This links to another Chess.com video, ChessCenter: Does Chess Make You Smarter?, where the title covers a few minutes of discussion between IM Daniel Rensch and WFM Alexandra Botez starting at 6:20 into the clip. The commentators ask viewers to leave a comment on the survey question 'Do you think chess makes you smarter?'. (I recently featured the series in a Video Friday post, Chess.com's ChessCenter, June 2016).

GM Rogers penned a corresponding article on Chess.com, titled School Chess Fails PR Test, where he started,

Boris Gelfand’s musings in a recent interview on the benefits of children playing chess for its own sake - “Only a fraction will play professionally, but the rest will acquire the skill of strategic planning and the habit of thinking, taking responsibility for their actions and respecting their opponent; very useful skills.” - has proven remarkably prescient.

The original Gelfand interview can be found at Gelfand on missing the Baku Olympiad (chess24.com; 2 July 2016). As if all that weren't enough, Chess.com has another comments-only forum post, Playing chess doesn't make your children any smarter, study finds, which starts with a copy of the Telegraph article (13 July) that I referenced in my previous post. Of course, Chess.com isn't the only chess organization looking at the EEF study: more about that in my next post.

26 August 2016

Chess with Walkie-Talkies

When was the last time you needed a drone to see the whole chess board?

Chess pieces are substituted by tractors in Spain (2:46) • 'In the small town of Hinojosa in the centre of Spain, 32 chess pieces took their position to begin the game on Saturday, August 20. But this time the figures were replaced by heavy agronomy machinery.'

The description continued,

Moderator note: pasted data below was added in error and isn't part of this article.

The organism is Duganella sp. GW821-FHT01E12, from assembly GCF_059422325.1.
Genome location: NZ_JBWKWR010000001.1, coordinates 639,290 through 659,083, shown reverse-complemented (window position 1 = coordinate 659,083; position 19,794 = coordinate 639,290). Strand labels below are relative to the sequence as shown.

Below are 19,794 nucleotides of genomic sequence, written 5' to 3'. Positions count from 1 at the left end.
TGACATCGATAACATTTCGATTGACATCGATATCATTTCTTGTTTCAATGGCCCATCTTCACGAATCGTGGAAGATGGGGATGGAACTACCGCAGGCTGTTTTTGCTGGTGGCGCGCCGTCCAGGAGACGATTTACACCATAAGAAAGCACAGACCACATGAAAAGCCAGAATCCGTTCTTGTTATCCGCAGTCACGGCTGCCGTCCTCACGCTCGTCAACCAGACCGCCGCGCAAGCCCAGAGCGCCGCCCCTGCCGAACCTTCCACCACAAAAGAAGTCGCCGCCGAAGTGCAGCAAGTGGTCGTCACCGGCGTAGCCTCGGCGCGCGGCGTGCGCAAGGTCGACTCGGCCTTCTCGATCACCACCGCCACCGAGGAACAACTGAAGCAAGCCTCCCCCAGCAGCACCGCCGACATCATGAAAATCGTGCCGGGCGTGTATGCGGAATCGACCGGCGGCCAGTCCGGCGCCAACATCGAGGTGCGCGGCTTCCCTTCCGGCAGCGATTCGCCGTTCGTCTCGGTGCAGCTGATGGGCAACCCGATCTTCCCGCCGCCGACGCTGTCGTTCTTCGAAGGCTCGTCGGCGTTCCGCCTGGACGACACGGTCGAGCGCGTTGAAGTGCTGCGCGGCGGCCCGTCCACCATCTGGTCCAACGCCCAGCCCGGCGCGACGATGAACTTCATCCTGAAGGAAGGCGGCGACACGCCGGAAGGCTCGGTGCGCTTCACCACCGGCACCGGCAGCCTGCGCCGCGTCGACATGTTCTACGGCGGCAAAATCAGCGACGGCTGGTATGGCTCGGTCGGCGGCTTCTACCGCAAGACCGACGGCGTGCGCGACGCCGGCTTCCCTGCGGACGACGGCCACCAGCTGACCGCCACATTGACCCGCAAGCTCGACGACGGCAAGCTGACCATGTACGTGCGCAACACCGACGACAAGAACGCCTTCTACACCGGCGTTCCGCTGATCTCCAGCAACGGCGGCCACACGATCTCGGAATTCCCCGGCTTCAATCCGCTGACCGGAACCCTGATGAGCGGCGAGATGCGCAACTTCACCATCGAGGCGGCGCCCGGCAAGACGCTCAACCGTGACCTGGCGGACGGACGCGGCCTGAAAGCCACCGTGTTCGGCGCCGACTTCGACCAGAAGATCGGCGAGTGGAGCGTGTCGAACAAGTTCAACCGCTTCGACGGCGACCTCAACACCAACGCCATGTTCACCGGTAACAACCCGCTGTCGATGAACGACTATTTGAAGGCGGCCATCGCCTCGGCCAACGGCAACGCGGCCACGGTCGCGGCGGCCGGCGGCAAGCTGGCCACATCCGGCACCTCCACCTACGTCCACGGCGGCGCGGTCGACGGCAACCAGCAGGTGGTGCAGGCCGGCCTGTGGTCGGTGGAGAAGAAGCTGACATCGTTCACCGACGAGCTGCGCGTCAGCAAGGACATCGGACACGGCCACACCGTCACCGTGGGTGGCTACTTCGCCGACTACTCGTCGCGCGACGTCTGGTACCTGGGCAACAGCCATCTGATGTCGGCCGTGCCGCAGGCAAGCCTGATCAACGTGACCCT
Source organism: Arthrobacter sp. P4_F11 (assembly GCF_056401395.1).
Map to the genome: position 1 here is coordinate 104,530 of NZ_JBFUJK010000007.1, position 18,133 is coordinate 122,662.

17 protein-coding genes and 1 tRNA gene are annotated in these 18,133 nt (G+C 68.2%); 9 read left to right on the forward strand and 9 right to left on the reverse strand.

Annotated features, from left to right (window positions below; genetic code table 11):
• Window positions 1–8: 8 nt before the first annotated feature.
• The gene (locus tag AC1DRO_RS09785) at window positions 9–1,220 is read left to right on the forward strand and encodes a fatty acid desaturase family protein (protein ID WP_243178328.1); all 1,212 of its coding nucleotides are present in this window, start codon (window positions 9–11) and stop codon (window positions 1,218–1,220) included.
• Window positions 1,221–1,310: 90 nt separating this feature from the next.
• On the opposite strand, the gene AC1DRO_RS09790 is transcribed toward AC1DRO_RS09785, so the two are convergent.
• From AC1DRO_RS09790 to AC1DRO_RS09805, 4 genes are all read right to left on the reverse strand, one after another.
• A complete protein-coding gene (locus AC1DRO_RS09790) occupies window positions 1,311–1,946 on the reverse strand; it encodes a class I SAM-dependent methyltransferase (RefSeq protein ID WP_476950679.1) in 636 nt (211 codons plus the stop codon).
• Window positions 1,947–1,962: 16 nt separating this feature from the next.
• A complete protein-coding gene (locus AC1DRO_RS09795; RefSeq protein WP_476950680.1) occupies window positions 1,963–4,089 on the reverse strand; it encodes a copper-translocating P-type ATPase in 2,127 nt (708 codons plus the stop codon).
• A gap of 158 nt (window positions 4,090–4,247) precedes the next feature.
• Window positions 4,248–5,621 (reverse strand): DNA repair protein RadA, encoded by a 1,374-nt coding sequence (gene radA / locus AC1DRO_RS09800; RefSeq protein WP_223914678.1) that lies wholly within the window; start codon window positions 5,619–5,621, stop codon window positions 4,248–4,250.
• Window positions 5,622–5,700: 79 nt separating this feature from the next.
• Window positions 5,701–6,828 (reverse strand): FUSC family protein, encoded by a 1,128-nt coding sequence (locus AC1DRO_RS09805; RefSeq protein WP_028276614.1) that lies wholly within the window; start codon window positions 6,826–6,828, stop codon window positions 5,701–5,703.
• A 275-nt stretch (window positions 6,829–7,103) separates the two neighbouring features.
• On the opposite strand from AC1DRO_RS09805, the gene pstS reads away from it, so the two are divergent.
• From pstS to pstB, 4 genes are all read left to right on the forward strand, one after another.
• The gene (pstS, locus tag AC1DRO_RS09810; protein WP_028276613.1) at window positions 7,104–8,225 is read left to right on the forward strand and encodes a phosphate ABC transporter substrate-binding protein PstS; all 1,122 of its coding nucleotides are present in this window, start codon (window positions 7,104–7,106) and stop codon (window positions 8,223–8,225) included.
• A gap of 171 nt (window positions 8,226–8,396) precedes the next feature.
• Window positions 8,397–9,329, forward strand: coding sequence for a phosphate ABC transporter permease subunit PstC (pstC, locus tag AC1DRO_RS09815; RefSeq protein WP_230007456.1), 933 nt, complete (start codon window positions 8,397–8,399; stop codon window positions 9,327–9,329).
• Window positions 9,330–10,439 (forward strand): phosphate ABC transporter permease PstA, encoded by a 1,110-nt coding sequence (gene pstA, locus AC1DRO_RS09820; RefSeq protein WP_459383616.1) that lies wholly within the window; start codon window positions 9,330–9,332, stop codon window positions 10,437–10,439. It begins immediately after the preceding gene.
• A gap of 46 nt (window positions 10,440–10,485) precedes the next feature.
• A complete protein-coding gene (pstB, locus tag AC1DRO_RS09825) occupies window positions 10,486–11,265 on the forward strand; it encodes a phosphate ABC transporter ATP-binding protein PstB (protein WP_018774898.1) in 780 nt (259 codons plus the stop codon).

This is the second time the inhabitants of Hinojosa have celebrated the event. Organisers say the chess game is an opportunity to vindicate agricultural labour and a call for youngsters to move to the countryside. Local farmer, Andres Lazaro, said the game also pays tribute to the effort of those who stay in the town to work the land. The tractors moved over a 25,000 square metres board sketched in the land. The game was played by two young adults on a regular chess board, but the players used a walkie talkie to give orders to move the tractors over the land.

Kasparov and Timman once played a game using forklifts, but this goes one step further.

25 August 2016

Murky, Murkier, Murkiest

I ended my previous post, 2016 CJA Awards, with an action:-

As for winner of the best eBook, 'True Origins of Chess: Ancient Greece', that deserves a separate post.

Amazon.com's page for the book, 'The True Origins of Chess: Ancient Greece-Yes, India-No' by Dr. Gerald Levitt, has a 'Look inside' popup that includes an excerpt from floridaCHESS (Autumn 2014, p.24). Titled 'Pettia and Chess in Ancient Greece' and also by Dr. Levitt, it says,

As there is no factual evidence yet discovered that delineates the actual evolution of chess, we are forced to use circumstantial evidence. supposition, and imagination to develop a reasonable explanation as to how and where chess arose in history. The evidence used in the past was that the earliest written or illustrated references we had to the game of Chaturanga, came from India in the 6th century, A.D. This concept of the origins of chess has been accepted and I wholeheartedly agree that that idea is correct but I also believe it is not complete. Chataranga had to come from a forerunner. It seems so logical that the game evolved. But from where? And when?

His 'From where? And when?' is based on a tract titled,

An Inquiry into the Antient [sic] Greek Game supposed to have been Invented by Palemedes. Antecedent to the Siege of Troy. With Reasons for Believing the Same lo Have Been Known from Remote Antiquity In China, and Progressively Improved into the Chinese Indian, Persian. and European Chess (London 1801)

Levitt surmised,

I thought the author (later identified as being James Christie, founder of Christie's Auction House in London) had presented a logical but perhaps somewhat fanciful argument for the origins of chess having not sprung up out of nothingness from the Indian Chataranga, the accepted view at the time, but instead to have been birthed in earlier cultures, specifically Ancient Greece. Christie speculated that an earlier culture most likely led to the Greeks developing these earlier games into Pettia, the Greek game of pebbles. I feel that India deserved the credit that it had been the source leading to our modern game of chess through Chataranga [...] But the question still lingered, "Where did chataranga come from?"

I once looked into this subject while writing an introductory survey titled, The Origin of Chess. It says, 'India - Chaturanga: It is not surprising that the earliest evidence of chess is also the murkiest.' Levitt's book promises to make the subject even murkier.

23 August 2016

2016 CJA Awards